The breaking of the hostile imperialist encirclement, free access of every country to the possibilities of the world market, and international economic cooperation, are capital conditions for the balanced and healthy development of a Proletarian Revolution, especially one which has conquered power in a backward country. [22]

The encirclement of the Soviet Union has been definitely broken following the Second World War, and is in the process of turning into its opposite: the envelopment of capitalism by the non-capitalist countries both in Europe and in Asia.

The historical importance of these fundamental changes in the international situation, compared to its pre-war state, are still far from being realized.

The existence of Revolutionary China in Asia is in itself a fact which has already potentially sealed the fate of this continent.

If we should assume that imperialism would postpone its next war for a decade, the rise of China to the level of a great power, industrializing itself at the speed of the Soviet Union between the two World Wars, if not at greater speed – and this would not fail to come about – would dislocate the whole of capitalist Asia, including India, and Japan, by the mere effect of osmosis and by the mere contagion of example.

It is this very dynamism of the Chinese Revolution which the MacArthurite section of the American capitalist class especially fears. To avoid repeating the error made in regard to Russia in 1917, it is impelling them to try and stamp out from its first beginnings this gigantic powder magazine which sooner or later will set all Asia aflame. [23]

The changes brought about in Eastern and Central Europe are no less important for the fate of the old continent.

We have already mentioned the fact that the pre-war equilibrium of European capitalism rested in part on exchanges with the markets of these areas of the continent. These countries are now included in another economic orbit, centred around the USSR. On the other hand, they are in the process of industrializing themselves at such a pace that a few years from now both their existing structures and the relation of industrial forces within Europe would be completely modified. [24]

The consequences on the relation of international forces – taking into account that these countries, the Soviet Union and China would be fused into a single economic and strategic whole – would not be less great. [25] The case of the Eastern zone of Germany, which henceforth will be strongly directed along the same economic and social road as the other “People’s Democracies” [26], has an exceptional importance for the economic, political and social equilibrium of Germany as a whole and for its future.

This Eastern zone constitutes an advanced post of a new social order, which stands out as an insolent defiance in the very heart of capitalist Europe. In what way are the USSR, as well as the “People’s Democracies” and China, non-capitalist countries, having an economic and social regime preparatory to socialism in varying degrees?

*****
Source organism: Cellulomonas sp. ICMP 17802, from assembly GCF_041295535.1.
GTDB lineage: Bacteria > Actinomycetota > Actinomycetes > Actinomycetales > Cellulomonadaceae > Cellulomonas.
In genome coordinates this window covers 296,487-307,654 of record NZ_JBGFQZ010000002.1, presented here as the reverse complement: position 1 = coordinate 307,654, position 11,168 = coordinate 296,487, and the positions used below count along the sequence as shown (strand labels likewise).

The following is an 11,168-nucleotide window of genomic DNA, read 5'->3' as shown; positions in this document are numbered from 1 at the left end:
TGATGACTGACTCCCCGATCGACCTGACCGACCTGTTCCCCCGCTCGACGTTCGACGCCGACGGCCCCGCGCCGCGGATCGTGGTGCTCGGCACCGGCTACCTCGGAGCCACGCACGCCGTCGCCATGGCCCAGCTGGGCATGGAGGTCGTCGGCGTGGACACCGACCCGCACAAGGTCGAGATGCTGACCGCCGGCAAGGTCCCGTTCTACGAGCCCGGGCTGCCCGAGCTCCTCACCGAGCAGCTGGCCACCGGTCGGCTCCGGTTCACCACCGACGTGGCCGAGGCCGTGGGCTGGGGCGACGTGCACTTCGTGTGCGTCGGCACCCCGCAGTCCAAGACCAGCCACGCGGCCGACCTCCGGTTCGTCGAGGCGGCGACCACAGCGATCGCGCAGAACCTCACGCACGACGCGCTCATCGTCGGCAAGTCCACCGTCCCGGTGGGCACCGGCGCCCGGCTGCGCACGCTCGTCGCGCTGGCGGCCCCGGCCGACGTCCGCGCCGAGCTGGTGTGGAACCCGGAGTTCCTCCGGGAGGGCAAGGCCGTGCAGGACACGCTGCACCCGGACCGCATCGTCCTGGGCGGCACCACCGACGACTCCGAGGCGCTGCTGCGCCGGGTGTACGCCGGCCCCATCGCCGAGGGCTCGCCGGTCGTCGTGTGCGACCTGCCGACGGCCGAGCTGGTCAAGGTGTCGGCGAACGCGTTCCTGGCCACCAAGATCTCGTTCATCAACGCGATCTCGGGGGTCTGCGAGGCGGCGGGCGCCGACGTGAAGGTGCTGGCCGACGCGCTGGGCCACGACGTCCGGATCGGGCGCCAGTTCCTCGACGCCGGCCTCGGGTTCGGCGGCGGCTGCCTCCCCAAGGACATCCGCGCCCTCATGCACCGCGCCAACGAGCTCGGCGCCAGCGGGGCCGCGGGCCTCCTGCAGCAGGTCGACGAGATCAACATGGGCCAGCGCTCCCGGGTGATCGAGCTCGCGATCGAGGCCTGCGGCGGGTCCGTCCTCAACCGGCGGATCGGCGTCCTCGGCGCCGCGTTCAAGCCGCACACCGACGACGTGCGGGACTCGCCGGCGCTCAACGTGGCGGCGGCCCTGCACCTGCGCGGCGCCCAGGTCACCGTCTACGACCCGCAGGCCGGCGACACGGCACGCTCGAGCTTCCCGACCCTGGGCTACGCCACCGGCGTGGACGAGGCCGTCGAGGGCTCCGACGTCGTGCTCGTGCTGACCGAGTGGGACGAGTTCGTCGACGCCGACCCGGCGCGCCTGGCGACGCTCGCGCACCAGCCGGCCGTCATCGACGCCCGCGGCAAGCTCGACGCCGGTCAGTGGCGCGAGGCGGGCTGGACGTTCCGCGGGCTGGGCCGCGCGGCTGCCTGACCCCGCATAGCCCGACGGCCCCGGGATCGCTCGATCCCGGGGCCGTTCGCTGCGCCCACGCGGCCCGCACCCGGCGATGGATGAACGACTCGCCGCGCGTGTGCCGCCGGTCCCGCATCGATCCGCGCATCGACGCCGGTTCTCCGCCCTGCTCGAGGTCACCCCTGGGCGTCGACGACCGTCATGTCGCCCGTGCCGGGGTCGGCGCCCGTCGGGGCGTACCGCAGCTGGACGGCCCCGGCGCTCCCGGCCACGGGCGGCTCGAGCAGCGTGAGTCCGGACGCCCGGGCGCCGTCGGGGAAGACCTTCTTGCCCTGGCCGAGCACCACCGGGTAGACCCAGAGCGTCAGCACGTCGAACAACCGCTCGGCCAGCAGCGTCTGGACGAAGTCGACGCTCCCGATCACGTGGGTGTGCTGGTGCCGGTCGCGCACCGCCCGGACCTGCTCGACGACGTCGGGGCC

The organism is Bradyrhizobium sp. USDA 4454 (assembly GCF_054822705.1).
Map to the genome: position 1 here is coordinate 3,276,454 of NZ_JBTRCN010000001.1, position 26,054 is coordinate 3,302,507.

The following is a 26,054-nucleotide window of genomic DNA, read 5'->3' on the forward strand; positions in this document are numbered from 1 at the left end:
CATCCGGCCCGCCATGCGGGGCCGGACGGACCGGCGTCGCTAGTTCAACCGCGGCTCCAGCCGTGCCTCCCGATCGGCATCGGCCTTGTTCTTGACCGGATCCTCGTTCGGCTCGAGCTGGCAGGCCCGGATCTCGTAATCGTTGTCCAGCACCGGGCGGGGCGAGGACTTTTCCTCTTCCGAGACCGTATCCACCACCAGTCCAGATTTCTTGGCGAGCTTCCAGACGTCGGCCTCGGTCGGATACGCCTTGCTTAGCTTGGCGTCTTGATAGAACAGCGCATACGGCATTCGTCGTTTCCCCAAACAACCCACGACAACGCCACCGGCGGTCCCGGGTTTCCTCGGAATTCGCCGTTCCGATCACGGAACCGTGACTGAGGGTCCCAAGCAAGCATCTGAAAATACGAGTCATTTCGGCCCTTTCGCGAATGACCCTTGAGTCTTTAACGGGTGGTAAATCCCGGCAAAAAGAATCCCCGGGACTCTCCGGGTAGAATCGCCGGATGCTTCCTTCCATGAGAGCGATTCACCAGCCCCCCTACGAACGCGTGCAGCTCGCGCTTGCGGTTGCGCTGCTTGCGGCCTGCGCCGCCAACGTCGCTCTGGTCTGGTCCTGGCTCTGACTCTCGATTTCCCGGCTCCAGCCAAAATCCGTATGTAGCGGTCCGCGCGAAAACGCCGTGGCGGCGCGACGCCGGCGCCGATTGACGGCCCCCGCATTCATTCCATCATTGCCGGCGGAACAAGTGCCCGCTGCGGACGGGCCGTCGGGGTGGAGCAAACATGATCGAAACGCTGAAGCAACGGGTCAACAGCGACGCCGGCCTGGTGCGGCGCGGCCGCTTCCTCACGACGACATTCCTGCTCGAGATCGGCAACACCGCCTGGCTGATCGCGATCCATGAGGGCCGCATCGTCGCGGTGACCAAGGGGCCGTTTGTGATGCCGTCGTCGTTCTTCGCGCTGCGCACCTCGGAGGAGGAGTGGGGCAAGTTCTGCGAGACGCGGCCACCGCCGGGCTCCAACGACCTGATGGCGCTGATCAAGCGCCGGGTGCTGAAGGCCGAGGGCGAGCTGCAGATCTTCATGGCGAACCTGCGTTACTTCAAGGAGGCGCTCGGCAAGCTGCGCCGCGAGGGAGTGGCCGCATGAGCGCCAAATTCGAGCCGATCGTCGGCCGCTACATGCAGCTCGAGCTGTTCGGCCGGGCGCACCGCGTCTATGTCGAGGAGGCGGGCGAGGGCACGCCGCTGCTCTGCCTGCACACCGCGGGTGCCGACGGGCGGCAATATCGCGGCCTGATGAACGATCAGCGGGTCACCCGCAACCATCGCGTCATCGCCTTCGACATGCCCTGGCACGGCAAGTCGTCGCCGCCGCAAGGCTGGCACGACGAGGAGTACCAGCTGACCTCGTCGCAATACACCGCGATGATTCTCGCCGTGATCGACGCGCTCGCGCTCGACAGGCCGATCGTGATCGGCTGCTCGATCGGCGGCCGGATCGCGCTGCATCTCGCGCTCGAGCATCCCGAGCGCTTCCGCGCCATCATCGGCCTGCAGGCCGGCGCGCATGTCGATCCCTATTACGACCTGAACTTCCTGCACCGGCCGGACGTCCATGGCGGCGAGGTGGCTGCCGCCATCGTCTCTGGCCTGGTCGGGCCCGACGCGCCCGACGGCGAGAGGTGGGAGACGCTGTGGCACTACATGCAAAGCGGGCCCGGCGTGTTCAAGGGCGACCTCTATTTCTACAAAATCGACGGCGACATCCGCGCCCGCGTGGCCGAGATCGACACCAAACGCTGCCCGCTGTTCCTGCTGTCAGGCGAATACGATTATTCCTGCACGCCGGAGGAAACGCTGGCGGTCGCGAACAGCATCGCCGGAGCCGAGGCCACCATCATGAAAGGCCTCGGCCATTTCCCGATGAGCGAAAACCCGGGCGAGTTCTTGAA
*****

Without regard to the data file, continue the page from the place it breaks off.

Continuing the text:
According to Marxism, the social nature, the class nature, of a regime and of a given state are judged by the nature of its economic and social foundations, by the relations of production which are characteristic of it, and not by the form of political power or the nature of its political leadership.

Both the Soviet Union and the “People’s Democracies,” as well as China [27], are characterized in varying degrees by non-capitalist relations of production: a nationalized and planned economy. Those who are ignorant of, or have very poorly assimilated Marxist theory, minimize the importance of this criterion to define the non-capitalist character of these states, and thoughtlessly put forward the idea that nationalized and planned economy is likewise characteristic of capitalism and its organic development.

Have we not seen Roosevelt’s “New Deal”, German economy under Nazism, or American economy during the recent war, the “nationalizations” and the “plans” in different capitalist countries after the war, as well as the Labour Party experience in England?

They forget that in all these cases there have been attempts at nationalization and planning of varying extent, but always under the control of a capitalist State which is itself controlled by big capitalists who have not been expropriated but are on the contrary more powerful than ever. In none of these cases has there been a general nationalization and planning of the economy following the political and economic expropriation of the capitalist class.

The question is not a theoretical, but a practical and concrete one.

Nowhere has history yet shown the possibility of achieving general and enduring nationalization and planning of the economy without the preceding political and economic expropriation of the bourgeoisie.